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False Arrests & Wrongful Shooting By Police

unmarked-police-carA couple in Louisville, Kentucky were looking for a hotel room. They had their two young children in the car. Two unmarked cars blocked their vehicle and men emerged from these vehicles with guns in their hands.

The man (Mr. Brewser), thinking the couple were going to be robbed fled nearly ran over one of the men with drawn guns. Eventually, he realized that he was being chased by the police. When the police stopped him he told them he thought he was being robbed. The men were in plain clothes and no one identified themselves as a police officer.

The police slammed Mr. Brewer to the ground, causing him injury. While the police were pursuing him they were shooting at the Brewer’s vehicle. Courtney Pruitt, who was in the vehicle with her small children was shot in the arm. Mr. Brewer and Courtney Pruitt have sued the Louisville Metro Police for false arrest and improper shooting.

Sometimes, police officers make mistakes. If you are the subject of improper police conduct, call the Law Offices of Schlissel DeCorpo for a consultation to discuss whether you have a remedy to deal with this unfortunate situation. We can always be reached by e-mail or at 800-344-6431.

Elliot Schlissel, Esq.

Picture courtesy of loganfamily.ws.

Can the Police Search Your Cell Phone Without a Warrant?

police-search-cell-phone-unreasonable-ohio-smithIn Ohio, cell phones protected by the 4th amendment’s prohibition against unreasonable search and seizure by the government.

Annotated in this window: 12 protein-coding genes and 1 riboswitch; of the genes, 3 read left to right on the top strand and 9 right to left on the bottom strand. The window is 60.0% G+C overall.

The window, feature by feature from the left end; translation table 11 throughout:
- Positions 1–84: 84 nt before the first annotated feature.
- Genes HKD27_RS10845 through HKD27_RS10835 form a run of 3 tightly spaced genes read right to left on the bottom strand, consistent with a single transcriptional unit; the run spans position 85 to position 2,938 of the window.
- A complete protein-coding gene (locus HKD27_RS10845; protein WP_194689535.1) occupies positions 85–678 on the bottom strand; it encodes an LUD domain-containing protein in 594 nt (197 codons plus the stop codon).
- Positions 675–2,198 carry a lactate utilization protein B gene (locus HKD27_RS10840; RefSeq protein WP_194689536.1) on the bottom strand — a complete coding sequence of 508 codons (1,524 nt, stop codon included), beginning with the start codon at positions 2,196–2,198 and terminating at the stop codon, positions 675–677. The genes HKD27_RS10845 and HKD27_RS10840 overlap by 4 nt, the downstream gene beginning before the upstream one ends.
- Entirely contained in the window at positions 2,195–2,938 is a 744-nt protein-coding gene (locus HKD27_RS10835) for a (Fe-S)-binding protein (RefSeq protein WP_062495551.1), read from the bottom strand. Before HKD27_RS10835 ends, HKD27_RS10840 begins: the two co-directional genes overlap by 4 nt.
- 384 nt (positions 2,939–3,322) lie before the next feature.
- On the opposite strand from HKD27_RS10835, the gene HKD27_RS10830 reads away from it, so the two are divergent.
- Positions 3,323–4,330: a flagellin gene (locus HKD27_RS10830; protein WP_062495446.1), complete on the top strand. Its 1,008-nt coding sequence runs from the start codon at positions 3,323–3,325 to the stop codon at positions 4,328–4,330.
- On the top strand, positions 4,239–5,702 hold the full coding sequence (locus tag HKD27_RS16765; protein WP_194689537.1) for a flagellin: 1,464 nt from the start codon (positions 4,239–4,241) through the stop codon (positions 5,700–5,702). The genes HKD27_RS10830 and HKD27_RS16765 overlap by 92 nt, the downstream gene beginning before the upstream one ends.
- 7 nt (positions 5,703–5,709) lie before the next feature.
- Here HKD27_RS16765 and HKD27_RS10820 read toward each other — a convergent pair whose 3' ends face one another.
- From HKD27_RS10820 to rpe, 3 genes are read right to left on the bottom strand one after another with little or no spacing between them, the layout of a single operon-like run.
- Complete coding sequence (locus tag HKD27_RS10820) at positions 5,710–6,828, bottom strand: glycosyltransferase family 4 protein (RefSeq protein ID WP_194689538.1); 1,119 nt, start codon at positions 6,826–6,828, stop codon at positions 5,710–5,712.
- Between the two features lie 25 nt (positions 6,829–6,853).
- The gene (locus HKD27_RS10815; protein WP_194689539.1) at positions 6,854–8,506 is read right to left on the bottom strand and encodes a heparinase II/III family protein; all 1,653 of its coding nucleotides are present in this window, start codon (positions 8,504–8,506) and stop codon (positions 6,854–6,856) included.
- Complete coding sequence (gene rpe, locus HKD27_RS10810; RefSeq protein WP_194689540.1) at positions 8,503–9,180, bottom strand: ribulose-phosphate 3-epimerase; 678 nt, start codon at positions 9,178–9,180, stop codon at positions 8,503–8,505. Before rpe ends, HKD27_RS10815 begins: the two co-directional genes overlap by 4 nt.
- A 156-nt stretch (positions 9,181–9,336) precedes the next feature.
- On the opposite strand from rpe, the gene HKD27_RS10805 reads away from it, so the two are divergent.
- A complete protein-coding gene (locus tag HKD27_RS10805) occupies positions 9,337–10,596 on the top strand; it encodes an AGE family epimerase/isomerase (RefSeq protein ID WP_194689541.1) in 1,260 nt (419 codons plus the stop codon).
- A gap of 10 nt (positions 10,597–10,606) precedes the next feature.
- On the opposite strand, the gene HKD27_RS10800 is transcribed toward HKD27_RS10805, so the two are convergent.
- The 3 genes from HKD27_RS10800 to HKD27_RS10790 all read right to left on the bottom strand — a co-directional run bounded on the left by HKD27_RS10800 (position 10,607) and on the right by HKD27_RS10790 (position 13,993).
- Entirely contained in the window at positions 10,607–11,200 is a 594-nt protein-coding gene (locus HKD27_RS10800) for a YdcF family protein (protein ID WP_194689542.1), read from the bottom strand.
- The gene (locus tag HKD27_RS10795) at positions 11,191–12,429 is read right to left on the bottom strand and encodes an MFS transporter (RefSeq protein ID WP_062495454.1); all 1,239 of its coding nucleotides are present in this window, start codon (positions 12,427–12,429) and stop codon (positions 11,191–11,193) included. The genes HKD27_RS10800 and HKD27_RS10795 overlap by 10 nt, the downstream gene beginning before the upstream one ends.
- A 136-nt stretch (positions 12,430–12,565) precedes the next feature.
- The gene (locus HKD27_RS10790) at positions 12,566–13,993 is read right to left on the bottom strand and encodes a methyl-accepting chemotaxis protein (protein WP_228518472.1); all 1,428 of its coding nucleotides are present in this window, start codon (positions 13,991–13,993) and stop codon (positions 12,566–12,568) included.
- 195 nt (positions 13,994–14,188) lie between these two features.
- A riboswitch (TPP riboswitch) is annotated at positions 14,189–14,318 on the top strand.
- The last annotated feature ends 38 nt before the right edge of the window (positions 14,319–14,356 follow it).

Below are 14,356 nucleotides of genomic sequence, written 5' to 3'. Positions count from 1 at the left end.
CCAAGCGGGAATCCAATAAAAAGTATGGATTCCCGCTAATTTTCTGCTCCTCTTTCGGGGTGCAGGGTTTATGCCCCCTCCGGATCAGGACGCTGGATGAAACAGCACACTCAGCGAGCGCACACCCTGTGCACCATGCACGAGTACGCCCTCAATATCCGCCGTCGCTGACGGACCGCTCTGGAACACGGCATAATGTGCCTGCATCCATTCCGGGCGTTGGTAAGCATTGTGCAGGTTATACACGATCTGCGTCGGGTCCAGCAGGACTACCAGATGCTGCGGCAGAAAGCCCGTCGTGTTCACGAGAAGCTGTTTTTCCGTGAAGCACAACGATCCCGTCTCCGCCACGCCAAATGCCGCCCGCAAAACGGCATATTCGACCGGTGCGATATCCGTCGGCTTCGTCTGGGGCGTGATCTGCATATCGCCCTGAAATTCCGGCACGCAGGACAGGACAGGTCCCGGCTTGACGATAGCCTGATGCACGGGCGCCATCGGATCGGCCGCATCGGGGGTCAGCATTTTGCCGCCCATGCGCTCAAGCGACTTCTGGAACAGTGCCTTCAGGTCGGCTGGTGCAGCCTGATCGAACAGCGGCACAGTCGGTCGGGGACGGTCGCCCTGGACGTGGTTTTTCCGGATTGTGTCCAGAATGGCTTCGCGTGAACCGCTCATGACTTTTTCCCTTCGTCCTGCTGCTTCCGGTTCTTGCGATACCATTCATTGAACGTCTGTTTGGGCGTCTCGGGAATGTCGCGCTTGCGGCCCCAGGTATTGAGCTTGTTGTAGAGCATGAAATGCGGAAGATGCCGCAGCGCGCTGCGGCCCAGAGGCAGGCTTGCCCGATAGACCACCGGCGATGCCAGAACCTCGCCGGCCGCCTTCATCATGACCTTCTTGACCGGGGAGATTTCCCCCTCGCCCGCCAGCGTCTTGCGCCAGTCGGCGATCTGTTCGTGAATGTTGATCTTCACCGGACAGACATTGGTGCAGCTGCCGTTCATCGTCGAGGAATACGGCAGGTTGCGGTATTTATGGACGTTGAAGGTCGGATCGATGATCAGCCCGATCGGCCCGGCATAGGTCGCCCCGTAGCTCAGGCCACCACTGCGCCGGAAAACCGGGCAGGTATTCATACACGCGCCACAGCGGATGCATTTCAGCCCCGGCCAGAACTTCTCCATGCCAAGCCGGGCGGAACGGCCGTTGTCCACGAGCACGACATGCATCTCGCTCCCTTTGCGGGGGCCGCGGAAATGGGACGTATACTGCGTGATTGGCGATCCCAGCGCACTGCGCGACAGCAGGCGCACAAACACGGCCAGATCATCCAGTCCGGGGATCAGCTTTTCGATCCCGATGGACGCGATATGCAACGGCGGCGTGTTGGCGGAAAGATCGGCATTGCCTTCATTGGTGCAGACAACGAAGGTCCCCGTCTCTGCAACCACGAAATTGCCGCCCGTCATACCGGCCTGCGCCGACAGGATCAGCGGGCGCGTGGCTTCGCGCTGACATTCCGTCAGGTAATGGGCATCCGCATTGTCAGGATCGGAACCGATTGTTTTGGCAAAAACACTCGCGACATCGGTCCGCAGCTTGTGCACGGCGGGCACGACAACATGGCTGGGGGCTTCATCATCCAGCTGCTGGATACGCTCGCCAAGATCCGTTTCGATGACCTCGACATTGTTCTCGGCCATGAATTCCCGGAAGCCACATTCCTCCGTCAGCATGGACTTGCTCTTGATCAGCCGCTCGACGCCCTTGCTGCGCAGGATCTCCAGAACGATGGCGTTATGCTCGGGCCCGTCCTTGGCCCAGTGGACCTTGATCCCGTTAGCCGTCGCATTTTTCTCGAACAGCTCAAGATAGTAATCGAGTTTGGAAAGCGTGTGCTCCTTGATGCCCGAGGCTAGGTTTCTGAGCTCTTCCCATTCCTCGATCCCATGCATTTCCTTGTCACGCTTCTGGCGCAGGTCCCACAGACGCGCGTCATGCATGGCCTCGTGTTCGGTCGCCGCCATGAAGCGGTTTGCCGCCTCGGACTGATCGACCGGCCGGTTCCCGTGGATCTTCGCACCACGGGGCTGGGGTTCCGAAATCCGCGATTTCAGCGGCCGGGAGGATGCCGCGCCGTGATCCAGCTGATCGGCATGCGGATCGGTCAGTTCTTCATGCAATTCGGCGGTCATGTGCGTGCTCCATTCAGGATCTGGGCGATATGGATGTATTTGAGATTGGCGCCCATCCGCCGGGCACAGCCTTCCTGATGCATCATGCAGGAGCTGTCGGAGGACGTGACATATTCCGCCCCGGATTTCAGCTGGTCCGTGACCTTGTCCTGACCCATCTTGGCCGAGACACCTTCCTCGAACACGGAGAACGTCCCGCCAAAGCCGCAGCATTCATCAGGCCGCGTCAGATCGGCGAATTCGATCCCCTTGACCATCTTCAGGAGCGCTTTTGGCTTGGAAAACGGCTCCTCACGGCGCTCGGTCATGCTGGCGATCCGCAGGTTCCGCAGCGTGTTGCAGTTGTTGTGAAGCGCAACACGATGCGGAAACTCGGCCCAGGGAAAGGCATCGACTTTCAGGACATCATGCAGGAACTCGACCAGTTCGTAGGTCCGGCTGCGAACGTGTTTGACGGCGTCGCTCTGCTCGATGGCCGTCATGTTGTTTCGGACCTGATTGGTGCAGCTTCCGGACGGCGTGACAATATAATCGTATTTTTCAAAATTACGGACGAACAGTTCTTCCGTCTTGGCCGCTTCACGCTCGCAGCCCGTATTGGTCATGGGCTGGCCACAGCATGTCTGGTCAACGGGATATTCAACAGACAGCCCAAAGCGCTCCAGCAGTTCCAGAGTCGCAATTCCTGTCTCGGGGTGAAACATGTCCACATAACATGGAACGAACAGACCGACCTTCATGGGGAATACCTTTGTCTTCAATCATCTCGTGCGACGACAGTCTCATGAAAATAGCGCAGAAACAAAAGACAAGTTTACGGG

In a recent decision, the Ohio Supreme Court has ruled that police officers need to obtain a warrant in order to search a cell phone. This decision by the Ohio Supreme Court takes into consideration the fact that cell phones today go far beyond the means of basic communication. They are mini computers that store large amounts of personal information. From this point forward, the personal information becomes a protected privacy right, at least in the State of Ohio.

Although most searches require warrants, police officers are allowed to search their immediate surroundings when dealing with potential arrests for their own self protection. The Ohio case involves a man named Antwaun Smith. He was arrested on drug charges. At the time of his arrest his cell phone was ceased and later it was searched. The police found information important to their investigation on his cell phone calling records.

The recent ruling of the Ohio State Supreme Court was a divided 4/3 vote. The decision indicated that Mr. Smith’s protection against unreasonable search and seizures under the 4th Amendment to the US Constitution were violated. The court, in its decision stated that cell phones are “capable of storing a wealth of digitized information”. The court’s decision indicated that individuals using cell phones have an expectation of privacy which is protected by the 4th Amendment to the US Constitution.?